However, his troubles didn’t end here. In recent weeks, Star, along with his friend and fellow YouTuber Shane Dawson were exposed for more racist behavior and inappropriate video content. They were also accused of orchestrating drama that would result in the downfall of James Charles, another beauty guru. Dawson has vehemently denied these claims and attempted to apologize for past comments and racist actions, but the allegations have resulted in the loss of YouTube subscribers, social media followers and the monetization of his videos. On July 10, makeup brand Morphe, who has collaborated often with Star in the past, announced in a tweet that the company decided to “cease all commercial activity related to Jeffree Star and affiliated products.” Star responded to Morphe’s decision to cease future production on their collaborations. His makeup company, Jeffree Star Cosmetics, posted a statement on Instagram expressing disappointment over Morphe’s decision to part ways and announced that his brand has other new products that will be released soon. 

On July 18, 2020, Star finally posted a YouTube video after weeks of silence on the drama. The video, titled “Doing What’s Right” has amassed over 11 million views since its release. In the 10 and a half minute long video, Star says he is taking credit for his part in the drama. “For the first time in a very long time, I’m really reflecting on my behavior and mine alone,” he states. Star goes on to apologize to James Charles, saying “I would like to personally apologize to James Charles for the words that I’ve said and my actions. If I was really close with someone I should’ve had the ability to just simply call them and ask and say ‘Hey, these were the things that were being said to me.’ Instead I didn’t… It’s disgusting.” Star shut off comments under the video, but many followers flocked to his Instagram to voice their disdain for the video, with one user commenting, “This video is absolute garbage Jeffree and you know it. The thumbnail says it all! You’ve been caught out and there is zero sincerity in this parade of a video.” 

Other Youtubers who found themselves in hot water over past behavior are Laura Lee, Manny MUA and Nikita Dragun, to name a few. Each of these beauty influencers were called out when racist tweets of theirs resurfaced, exposing their past problematic behavior. 

Lee originally posted an apology video that has since been taken down after viewers called her out for crying for the majority of her video, rather than taking accountability. Her reasoning for the removal of the video was that it “does not represent the human being that I am today.” The controversy resulted in Lee not only losing subscribers and social media followers, but major brand deals with lucrative companies like Ulta Beauty. Manny MUA apologized in a YouTube video titled “My reality check” and vowed to take time off and reflect on his past actions. He proceeded to take over a month off before posting a follow-up video titled “Where I’ve Been” in which he explained he took this break to focus on his mental health and his role in the drama. Nikita Dragun expressed her remorse on Twitter, saying “I apologize and feel disappointed in myself. I know I’m better than those old tweets from when I was 15. I hope you can see I am literally a changed person, growing and changing everyday to be a good role model for my loving followers.”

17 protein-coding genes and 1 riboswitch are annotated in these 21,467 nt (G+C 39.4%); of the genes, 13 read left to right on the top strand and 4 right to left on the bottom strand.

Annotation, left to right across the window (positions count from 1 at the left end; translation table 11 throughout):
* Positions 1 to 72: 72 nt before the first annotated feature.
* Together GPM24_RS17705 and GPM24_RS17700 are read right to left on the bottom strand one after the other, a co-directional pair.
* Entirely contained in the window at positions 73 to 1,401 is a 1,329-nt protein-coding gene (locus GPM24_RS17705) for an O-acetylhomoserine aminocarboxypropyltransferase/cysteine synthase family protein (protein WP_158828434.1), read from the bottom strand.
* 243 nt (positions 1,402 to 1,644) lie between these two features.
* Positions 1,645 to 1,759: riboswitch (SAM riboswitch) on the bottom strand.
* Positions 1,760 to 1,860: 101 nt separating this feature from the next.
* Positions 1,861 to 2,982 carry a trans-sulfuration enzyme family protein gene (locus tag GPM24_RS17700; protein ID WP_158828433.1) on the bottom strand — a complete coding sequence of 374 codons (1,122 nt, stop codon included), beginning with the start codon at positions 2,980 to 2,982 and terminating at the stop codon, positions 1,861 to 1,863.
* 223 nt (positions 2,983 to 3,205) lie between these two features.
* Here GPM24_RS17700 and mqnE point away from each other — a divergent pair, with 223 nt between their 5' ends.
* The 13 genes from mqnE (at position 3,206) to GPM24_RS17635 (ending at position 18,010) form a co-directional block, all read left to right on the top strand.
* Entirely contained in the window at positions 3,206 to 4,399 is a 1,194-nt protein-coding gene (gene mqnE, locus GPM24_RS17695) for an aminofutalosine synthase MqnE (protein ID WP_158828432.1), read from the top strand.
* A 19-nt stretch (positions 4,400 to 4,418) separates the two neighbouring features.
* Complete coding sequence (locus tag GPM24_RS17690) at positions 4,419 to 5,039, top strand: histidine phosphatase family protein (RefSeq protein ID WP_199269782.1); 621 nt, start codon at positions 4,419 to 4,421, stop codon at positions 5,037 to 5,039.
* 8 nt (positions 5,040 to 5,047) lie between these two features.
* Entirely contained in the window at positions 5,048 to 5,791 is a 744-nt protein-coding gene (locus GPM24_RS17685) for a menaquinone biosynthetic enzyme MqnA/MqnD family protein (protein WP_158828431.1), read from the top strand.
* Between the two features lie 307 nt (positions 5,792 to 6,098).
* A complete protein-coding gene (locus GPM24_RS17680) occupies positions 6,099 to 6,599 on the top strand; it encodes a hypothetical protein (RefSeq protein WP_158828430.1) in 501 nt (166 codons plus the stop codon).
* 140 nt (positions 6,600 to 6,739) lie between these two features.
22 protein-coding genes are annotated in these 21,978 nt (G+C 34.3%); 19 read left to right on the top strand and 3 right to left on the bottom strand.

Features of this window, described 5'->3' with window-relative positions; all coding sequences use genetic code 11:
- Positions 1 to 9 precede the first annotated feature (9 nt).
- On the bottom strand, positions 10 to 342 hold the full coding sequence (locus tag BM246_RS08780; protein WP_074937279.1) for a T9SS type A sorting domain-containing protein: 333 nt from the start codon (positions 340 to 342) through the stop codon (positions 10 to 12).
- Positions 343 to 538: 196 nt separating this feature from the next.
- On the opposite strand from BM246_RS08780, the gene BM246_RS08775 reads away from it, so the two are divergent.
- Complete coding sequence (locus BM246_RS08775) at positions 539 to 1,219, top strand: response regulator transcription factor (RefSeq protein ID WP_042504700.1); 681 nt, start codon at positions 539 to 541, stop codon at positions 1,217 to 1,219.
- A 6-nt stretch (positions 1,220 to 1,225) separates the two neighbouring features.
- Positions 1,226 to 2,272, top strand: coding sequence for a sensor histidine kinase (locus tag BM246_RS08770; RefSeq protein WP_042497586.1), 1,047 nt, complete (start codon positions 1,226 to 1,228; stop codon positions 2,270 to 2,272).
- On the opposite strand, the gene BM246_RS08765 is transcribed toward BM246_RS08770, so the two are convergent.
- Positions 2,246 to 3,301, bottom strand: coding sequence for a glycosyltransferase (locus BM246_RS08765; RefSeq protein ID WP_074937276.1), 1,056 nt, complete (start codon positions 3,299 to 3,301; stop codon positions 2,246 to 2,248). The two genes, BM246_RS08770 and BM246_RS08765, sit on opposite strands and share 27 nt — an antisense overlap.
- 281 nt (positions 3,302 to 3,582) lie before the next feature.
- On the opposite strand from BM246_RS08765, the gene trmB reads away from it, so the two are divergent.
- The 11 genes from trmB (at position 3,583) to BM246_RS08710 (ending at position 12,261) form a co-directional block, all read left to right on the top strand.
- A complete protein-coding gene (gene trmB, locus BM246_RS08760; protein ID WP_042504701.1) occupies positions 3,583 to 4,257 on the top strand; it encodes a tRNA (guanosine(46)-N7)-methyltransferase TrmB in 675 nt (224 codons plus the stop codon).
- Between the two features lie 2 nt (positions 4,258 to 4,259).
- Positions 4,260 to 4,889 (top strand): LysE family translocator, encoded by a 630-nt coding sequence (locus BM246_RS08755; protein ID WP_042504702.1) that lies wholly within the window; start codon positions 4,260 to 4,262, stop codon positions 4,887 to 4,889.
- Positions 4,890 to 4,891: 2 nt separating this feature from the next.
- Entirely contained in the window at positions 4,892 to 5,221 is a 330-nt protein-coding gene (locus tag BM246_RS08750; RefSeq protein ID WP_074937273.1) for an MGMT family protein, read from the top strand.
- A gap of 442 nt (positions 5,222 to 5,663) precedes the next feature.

Although makeup is meant to be fun and lighthearted, past drama and inappropriate behavior continues to plague the beauty community. It is important to hold brands and people accountable for their actions and continue to push for a more inclusive industry. In this age of social media, it is easy for anyone to reach influencer status and gain a large following. This makes it all the more important that we ensure that the people we give a platform to are deserving of it. 


Claire Bahorski (@clairebahorski) is a junior at Michigan State University studying Human Capital and Society and Humanities Pre-Law, with concentrations in Public and Professional Writing and History. In her free time, she loves spending time with her friends and family and watching movies. She hopes to always continue writing, along with her aspirations of becoming an attorney.